Friday, 2 February 2007

Hamstring Injury Site predicts return to sport

Hamstring muscle strain is one of the most common injuries in sports. Still, knowledge is limited about the progression of clinical and magnetic resonance imaging characteristics and their association with recovery time in athletes.

Eighteen elite sprinters with acute first-time hamstring injuries were examined, clinically and with MRI. All injuries occurred in the long head of the biceps femoris muscle. The results showed that injury to the proximal tendon, and closeness to the ischial tuberosity, were associated with longer time to return to pre-injury level.

CONCLUSION: Careful palpation during the first 3 weeks after injury and magnetic resonance imaging investigation performed during the first 6 weeks after injury provide valuable information that can be used to predict the time to return to pre-injury level of performance in elite sprinting.

Wednesday, 31 January 2007

Influence of a custom foot orthotic intervention on lower extremity dynamics in healthy runners.

Clin Biomech (Bristol, Avon). 2006 Jul;21(6):623-30. Epub 2006 Apr 5

Department of Exercise Science, University of Massachusetts-Amherst, 111 Totman Building, 30 Eastman Lane, Amherst, MA 01003-9258, USA.

OBJECTIVE: To investigate the influence of a custom foot orthotic intervention on the lower extremity dynamics in healthy runners. DESIGN: Three-dimensional kinematics and kinetics were collected on 15 female runners (>15 miles per week) while each performed the over-ground running trials in either a shoe only or a shoe+custom foot orthotic condition. Kinematic and kinetic variables were analyzed using Paired Sample t-tests. BACKGROUND: Custom foot orthotics are frequently prescribed treatment modality for the management of overuse running injuries. Although it is generally accepted that a custom foot orthotic intervention produces positive clinical outcomes, it remains unclear what influence this therapeutic modality has on the dynamics of the lower extremity. METHODS: Each subject performed five acceptable over-ground running trials (3.6 m s(-1) +/-5%) with and without the custom foot orthotic intervention in a running shoe. Selected maximum ankle and knee joint angles and moments were measured during the stance phase. RESULTS: While wearing the custom foot orthotic, subjects exhibited significantly decreased maximum values in rearfoot eversion angle, rearfoot eversion velocity and internal ankle inversion moment. CONCLUSIONS: In this sample of healthy female runners, the custom foot orthotic intervention led to significant decreases in maximum values for ankle dynamics in the frontal plane and in the sagittal plane of the knee joint. Relevance It remains unclear how a custom foot orthotic intervention influences lower extremity dynamics to produce positive clinical outcomes. Furthering our understanding of the dynamic influence will not only inform improved prescription and manufacturing practices but may provide insight into the mechanisms that cause overuse injuries.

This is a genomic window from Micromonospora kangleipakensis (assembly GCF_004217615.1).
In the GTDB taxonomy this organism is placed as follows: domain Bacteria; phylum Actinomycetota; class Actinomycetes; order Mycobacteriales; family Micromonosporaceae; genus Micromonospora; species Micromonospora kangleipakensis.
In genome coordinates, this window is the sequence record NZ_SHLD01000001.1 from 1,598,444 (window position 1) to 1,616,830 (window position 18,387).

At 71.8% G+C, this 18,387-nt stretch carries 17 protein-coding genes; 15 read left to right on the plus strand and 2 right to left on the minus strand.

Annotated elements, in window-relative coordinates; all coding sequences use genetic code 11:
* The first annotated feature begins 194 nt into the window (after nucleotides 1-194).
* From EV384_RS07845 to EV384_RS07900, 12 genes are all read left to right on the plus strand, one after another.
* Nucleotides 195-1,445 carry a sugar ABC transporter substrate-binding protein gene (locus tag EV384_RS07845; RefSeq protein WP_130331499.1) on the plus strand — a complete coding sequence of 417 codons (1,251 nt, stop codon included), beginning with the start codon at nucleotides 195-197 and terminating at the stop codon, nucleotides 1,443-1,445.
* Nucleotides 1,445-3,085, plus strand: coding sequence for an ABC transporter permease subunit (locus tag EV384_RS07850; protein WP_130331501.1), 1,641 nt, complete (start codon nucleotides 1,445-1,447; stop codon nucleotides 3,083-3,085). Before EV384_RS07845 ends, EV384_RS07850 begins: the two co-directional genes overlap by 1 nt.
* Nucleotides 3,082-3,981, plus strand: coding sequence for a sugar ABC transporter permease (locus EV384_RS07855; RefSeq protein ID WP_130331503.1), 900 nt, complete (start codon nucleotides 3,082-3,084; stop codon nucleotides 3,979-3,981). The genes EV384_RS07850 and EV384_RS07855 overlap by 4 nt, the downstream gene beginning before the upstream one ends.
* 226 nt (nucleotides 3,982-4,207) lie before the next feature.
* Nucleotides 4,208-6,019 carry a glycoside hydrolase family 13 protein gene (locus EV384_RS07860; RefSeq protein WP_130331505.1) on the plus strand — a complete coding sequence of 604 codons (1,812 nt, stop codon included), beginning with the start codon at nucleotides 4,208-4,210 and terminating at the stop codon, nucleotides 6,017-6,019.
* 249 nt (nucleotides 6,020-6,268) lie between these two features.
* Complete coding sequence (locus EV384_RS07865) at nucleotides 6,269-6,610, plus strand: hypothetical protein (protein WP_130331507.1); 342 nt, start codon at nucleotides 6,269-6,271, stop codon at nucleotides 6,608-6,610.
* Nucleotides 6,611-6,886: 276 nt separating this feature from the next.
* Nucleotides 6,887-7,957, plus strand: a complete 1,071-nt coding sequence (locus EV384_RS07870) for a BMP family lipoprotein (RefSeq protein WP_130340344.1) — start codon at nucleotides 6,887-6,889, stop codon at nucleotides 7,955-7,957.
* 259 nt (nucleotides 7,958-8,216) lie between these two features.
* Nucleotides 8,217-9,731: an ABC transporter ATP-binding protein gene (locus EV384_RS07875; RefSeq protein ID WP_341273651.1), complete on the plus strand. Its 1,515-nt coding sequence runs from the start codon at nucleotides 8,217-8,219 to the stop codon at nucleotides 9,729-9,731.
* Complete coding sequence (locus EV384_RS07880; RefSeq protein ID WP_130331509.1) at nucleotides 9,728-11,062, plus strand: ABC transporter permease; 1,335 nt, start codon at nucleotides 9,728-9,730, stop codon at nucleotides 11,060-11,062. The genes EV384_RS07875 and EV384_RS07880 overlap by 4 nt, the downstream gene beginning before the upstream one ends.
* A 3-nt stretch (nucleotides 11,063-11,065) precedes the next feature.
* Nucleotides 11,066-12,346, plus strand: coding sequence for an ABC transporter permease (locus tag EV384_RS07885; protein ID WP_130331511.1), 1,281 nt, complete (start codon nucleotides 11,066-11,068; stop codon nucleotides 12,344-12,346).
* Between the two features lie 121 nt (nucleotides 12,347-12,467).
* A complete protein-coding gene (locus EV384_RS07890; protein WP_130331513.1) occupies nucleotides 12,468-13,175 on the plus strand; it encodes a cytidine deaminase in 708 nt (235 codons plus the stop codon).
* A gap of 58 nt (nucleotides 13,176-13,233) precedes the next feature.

Tuesday, 30 January 2007

The Role of Core Stability in Athletic Function

The Role of Core Stability in Athletic Function.

Current Opinion

Sports Medicine. 36(3):189-198, 2006.
Kibler, W Ben 1; Press, Joel 2; Sciascia, Aaron 1

Abstract:
The importance of function of the central core of the body for stabilisation and force generation in all sports activities is being increasingly recognised. 'Core stability' is seen as being pivotal for efficient biomechanical function to maximise force generation and minimise joint loads in all types of activities ranging from running to throwing. However, there is less clarity about what exactly constitutes 'the core', either anatomically or physiologically, and physical evaluation of core function is also variable.